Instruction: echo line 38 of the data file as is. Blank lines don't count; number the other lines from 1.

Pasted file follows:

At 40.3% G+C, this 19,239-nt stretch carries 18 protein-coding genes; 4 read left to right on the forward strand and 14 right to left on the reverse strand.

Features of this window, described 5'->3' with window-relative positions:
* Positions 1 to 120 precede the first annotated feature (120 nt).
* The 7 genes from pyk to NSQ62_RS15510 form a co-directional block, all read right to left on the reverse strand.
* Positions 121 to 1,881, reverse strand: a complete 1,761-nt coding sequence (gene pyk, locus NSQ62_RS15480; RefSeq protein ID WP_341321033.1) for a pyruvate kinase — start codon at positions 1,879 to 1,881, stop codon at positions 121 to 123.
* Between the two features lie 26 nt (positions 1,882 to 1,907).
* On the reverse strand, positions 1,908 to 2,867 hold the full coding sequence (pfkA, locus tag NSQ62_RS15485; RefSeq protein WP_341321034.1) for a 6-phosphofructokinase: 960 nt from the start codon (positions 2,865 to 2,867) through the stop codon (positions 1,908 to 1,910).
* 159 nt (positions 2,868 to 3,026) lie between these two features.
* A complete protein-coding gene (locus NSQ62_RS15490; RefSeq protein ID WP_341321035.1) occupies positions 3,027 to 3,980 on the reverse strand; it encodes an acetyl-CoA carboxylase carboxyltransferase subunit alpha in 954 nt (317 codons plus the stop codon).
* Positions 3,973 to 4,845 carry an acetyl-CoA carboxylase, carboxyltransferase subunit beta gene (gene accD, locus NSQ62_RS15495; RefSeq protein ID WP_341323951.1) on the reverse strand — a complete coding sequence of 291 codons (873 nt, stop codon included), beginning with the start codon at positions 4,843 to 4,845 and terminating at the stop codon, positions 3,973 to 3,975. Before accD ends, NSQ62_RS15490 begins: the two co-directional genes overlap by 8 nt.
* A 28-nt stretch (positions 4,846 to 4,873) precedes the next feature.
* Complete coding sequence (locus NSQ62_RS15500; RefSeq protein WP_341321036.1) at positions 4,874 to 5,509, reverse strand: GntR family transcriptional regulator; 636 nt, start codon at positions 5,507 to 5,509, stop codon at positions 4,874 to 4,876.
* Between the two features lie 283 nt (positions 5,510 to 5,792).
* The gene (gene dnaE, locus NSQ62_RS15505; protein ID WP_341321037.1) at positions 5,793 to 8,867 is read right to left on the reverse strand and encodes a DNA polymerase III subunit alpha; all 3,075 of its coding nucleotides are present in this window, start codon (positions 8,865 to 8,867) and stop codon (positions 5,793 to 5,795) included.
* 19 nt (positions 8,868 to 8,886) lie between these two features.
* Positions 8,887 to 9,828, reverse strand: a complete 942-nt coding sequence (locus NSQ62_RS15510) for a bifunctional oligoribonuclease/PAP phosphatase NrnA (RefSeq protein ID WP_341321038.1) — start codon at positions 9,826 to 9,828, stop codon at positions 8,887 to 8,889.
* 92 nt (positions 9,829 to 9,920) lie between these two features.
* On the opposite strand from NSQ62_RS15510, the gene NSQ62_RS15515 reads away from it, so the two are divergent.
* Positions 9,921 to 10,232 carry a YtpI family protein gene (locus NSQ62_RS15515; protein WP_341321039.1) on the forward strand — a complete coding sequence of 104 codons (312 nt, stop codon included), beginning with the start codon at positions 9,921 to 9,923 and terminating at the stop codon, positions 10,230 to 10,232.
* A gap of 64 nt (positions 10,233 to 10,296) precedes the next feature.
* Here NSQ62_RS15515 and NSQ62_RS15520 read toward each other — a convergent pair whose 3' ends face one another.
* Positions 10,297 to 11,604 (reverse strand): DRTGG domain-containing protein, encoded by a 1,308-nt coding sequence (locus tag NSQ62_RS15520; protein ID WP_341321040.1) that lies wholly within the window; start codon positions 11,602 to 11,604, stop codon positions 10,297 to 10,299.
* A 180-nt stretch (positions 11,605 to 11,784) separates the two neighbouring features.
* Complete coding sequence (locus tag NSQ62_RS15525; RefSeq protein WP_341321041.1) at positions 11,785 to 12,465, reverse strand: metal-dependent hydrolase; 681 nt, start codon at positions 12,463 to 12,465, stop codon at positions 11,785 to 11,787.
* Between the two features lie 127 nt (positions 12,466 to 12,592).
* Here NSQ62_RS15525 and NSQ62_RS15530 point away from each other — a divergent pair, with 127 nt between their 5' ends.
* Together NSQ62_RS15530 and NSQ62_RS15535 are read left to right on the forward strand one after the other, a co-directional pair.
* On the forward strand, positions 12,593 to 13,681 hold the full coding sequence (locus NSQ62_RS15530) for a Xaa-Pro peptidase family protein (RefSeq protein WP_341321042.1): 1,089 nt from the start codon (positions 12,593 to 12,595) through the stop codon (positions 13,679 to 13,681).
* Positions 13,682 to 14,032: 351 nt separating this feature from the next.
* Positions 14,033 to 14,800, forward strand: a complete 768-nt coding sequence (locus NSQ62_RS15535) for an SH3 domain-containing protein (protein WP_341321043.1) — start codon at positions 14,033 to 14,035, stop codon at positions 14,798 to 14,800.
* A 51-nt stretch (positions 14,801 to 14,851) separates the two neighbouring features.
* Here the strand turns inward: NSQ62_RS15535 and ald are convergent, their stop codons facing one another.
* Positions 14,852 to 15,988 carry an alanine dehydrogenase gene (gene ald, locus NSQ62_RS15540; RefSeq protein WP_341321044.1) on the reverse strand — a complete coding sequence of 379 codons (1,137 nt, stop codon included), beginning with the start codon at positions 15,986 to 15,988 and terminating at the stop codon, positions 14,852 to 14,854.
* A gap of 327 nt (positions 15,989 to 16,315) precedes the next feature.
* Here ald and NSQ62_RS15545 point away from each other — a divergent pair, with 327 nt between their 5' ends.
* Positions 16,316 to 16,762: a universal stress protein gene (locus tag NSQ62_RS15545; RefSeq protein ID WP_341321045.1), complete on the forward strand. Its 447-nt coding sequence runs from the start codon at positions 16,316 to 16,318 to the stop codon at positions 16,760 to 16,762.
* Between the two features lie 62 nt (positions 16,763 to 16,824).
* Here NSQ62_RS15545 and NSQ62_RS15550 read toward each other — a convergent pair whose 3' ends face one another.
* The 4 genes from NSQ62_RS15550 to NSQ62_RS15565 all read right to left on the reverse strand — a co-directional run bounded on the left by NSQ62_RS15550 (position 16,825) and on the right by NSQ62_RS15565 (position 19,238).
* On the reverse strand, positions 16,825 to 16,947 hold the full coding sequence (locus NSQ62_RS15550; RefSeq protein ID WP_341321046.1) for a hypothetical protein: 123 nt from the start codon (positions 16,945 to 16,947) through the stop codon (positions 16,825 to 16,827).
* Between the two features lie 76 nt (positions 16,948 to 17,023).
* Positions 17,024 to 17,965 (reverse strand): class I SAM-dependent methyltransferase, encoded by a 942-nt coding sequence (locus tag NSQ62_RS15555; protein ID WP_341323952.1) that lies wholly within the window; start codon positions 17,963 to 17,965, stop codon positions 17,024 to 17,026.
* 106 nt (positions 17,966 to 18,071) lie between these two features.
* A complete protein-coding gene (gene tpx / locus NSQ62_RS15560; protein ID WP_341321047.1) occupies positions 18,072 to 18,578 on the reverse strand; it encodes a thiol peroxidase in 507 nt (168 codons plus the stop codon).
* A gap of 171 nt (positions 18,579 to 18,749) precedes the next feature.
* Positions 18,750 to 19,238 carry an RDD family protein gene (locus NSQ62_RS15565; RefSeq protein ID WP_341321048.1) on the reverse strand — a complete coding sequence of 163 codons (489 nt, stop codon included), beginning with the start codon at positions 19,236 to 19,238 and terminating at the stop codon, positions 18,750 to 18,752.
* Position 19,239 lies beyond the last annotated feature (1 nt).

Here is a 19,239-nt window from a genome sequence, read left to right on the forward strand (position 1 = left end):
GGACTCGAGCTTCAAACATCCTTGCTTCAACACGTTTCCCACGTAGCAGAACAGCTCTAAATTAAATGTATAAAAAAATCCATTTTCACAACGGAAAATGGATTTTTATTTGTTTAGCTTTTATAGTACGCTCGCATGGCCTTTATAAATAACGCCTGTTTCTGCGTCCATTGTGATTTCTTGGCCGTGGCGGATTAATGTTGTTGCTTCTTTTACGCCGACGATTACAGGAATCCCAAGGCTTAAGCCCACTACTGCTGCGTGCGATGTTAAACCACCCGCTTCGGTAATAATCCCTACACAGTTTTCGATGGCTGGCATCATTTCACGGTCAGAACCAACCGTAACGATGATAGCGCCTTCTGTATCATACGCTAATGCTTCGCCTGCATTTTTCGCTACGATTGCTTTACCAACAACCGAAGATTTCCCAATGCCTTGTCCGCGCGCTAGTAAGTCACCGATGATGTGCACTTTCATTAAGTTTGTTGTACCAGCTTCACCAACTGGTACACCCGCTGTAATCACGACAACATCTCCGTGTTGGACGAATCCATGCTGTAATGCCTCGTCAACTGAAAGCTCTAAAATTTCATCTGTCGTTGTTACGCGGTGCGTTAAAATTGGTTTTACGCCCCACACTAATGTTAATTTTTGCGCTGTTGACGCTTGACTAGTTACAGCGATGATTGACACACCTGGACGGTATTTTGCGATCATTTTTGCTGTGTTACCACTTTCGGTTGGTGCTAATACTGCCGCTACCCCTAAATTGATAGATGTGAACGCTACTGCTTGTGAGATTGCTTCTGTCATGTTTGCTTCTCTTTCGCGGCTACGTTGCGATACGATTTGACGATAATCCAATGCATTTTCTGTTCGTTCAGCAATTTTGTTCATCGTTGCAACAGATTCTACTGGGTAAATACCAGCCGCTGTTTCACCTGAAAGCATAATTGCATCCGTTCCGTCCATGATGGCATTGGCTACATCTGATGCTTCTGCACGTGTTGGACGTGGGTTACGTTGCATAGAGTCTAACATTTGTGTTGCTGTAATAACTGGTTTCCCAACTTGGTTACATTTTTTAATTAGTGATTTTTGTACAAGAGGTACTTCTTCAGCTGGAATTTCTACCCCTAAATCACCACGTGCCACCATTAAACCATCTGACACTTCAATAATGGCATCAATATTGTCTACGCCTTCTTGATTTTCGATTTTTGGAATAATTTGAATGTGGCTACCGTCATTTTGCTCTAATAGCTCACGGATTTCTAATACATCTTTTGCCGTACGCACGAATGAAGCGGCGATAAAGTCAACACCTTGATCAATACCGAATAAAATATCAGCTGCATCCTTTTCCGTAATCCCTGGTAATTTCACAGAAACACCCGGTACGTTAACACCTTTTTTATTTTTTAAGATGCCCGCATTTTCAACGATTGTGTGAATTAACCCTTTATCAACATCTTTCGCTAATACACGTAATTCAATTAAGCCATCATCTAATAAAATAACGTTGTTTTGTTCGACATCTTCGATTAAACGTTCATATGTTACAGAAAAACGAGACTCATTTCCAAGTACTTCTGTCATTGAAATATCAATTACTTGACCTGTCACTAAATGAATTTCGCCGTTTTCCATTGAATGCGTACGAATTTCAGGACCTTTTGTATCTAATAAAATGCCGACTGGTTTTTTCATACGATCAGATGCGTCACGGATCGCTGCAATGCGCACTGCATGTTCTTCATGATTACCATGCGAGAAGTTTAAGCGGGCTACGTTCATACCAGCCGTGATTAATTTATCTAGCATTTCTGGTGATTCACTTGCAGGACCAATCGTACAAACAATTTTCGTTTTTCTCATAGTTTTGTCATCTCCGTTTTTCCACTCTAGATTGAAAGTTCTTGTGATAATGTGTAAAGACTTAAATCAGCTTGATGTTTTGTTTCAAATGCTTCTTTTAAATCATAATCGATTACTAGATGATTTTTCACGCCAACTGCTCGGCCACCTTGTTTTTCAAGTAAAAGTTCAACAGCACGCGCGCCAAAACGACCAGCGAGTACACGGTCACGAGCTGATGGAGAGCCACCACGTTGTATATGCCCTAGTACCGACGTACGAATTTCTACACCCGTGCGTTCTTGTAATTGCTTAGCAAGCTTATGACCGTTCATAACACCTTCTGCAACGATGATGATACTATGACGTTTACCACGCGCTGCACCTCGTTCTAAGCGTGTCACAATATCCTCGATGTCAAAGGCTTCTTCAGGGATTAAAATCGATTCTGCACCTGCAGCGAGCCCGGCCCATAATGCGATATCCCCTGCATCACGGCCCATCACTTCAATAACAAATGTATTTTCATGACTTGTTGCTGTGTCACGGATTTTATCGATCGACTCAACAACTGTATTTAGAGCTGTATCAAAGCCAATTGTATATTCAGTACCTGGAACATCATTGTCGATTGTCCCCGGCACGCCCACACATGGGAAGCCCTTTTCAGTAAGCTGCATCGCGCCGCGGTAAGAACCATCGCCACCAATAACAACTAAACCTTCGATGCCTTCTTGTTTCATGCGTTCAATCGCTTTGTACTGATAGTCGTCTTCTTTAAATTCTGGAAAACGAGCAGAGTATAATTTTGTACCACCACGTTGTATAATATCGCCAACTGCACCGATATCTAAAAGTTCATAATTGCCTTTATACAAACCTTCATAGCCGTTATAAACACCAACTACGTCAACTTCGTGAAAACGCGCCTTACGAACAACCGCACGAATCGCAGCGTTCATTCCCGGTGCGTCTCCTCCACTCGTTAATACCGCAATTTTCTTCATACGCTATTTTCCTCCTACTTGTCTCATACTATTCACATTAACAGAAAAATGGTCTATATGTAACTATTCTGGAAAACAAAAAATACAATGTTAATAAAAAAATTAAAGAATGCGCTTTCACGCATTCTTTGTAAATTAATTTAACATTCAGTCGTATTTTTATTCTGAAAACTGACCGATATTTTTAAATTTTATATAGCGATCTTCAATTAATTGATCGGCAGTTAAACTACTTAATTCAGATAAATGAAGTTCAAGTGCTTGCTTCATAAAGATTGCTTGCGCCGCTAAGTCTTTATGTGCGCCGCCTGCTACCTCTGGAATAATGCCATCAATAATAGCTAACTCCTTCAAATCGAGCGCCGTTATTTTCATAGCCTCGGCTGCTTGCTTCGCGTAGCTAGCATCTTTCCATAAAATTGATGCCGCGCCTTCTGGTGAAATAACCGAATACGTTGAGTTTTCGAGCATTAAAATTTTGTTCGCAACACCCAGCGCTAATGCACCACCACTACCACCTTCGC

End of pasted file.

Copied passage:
* Here NSQ62_RS15545 and NSQ62_RS15550 read toward each other — a convergent pair whose 3' ends face one another.